Laguna Madre

by Kyle Spiller and Randy Blankinship, Coastal Biologists in Corpus Christi and Brownsville

Karankawa and Coahuiltecan Indians were probably the first people to see the long, narrow bay that stretches from Corpus Christi south 130 miles to the Rio Grande. Without a written language, what they called the bay or if they had a name for it is lost to history. The Spanish explorer Captain Alonso de Pineda, the first European to see the bay, called it Laguna Madre “Mother Laguna”.

South Bay seagrasses

The Laguna Madre is really two bays divided roughly in the middle by 20 miles of sporadically inundated mud and sand flats known as Saltillo Flats (Land Bridge). The northern bay, about 40 miles long, became known as the upper Laguna Madre and the area south of the Land Bridge, became known as the lower Laguna Madre. Upon completion of the Gulf Intracoastal Waterway (ICWW) in 1949 the upper and lower Laguna Madre were permanently joined by what came to be known as the Land Cut.

South Bay seagrasses

With much of the upper and lower Laguna Madre shorelines protected from development by large ranches on the west and Padre Island National Seashore on the east, these bays are as remote and pristine as any in Texas. Their clear shallow waters promote the growth of extensive seagrass beds. In fact, about 80% of the remaining seagrass habitat in Texas is located in the Laguna Madre system. These seagrass meadows provide protective nursery areas for larval and juvenile fish, shrimp and crabs as well as cover and feeding areas for adult fish including spotted seatrout and red drum.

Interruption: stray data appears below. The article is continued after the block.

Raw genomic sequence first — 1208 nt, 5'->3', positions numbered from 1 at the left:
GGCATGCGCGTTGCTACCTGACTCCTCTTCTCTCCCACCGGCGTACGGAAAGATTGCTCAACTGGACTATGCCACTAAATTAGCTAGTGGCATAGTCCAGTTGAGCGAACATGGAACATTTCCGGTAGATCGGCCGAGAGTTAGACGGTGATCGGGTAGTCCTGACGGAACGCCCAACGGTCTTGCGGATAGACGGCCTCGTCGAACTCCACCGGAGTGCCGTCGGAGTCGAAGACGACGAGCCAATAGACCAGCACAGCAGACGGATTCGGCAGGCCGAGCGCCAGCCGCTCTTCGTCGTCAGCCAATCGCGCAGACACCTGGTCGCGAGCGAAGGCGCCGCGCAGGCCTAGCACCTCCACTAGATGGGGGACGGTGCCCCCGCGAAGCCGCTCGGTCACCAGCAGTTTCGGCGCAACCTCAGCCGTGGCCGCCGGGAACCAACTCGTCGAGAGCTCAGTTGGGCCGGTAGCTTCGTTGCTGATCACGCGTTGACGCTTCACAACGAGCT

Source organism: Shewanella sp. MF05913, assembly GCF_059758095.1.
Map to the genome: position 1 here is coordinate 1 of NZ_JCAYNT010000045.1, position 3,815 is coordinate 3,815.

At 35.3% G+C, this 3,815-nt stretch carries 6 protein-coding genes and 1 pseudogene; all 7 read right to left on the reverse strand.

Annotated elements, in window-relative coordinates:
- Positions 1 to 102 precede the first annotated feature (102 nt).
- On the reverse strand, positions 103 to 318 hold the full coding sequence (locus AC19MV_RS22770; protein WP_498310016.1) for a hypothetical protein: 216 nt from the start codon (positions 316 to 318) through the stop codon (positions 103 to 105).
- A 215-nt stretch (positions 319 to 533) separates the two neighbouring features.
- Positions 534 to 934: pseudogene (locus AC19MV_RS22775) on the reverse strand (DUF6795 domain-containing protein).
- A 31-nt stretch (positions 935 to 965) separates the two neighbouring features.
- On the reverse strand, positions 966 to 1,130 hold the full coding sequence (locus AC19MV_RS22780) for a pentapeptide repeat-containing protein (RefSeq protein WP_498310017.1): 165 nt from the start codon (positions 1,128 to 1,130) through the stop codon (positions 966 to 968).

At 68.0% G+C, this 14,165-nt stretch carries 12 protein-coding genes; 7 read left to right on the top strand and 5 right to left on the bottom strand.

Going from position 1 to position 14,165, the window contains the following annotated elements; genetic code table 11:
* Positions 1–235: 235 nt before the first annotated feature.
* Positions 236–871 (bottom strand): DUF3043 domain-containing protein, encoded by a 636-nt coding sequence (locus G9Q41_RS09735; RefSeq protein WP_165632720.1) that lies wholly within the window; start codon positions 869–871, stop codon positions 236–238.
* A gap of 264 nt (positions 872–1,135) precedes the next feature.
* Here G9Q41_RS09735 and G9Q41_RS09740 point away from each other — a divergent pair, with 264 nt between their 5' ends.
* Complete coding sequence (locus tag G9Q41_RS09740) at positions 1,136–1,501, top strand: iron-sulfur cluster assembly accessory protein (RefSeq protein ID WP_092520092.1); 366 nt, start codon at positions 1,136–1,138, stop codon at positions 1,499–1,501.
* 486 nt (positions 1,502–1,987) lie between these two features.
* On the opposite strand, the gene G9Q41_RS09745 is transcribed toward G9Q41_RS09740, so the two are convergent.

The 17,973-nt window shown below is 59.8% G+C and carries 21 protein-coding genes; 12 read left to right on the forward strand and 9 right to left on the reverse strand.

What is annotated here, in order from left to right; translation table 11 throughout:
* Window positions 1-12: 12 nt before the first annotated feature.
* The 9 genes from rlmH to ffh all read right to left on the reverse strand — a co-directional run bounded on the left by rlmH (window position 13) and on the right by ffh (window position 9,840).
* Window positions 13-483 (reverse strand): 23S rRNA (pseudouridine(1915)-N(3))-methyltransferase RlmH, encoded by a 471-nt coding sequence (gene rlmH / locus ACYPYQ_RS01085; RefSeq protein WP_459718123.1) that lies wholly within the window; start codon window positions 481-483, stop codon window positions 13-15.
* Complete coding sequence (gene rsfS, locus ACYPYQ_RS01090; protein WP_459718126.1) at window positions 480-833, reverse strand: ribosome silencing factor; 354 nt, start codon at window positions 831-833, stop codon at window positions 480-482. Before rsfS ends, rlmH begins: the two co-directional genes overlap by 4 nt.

Because of low fresh water inflow, little rainfall, and high evaporation, the salinity of the Laguna Madre often exceeds that of seawater. The Laguna Madre system is the only hyper-saline coastal lagoon in North America and one of only five in the world. Despite harsh conditions imposed by high salinities, the Laguna Madre is an extremely productive bay system and is renowned among anglers for its world class fisheries.

Laguna Madre tarpon

Oyster reefs are common in most other bay systems along the Texas coast. Because of the Laguna Madre’s high salinity, they are found only in South Bay at the southern end of the lower Laguna Madre where salinities are more moderate. Rock reefs represent another natural hard substrate found in the Laguna Madre. There are two types of rock reefs found in the Laguna, both of which provide habitat for a variety of plants and animals. Reefs comprised of beach rock were formed from the remnants of Gulf beaches that disappeared long ago as the level of the sea rose and fell. The rocks are composed of whole shells, shell fragments, and grains of sand bound together by a calcium carbonate cement. Although they can be found along the western shore of the lower Laguna Madre, they are most abundant in the upper Laguna Madre just south of Baffin Bay. The second type of rock reef found in the Laguna Madre is the serpulid reefs, the infamous rocks of Baffin Bay. These reefs were formed from the calcareous tubes of serpulid worms. Formation of the reefs began about 3,000 years ago and ended about 300 years ago.

Serpulid worm fossil rocks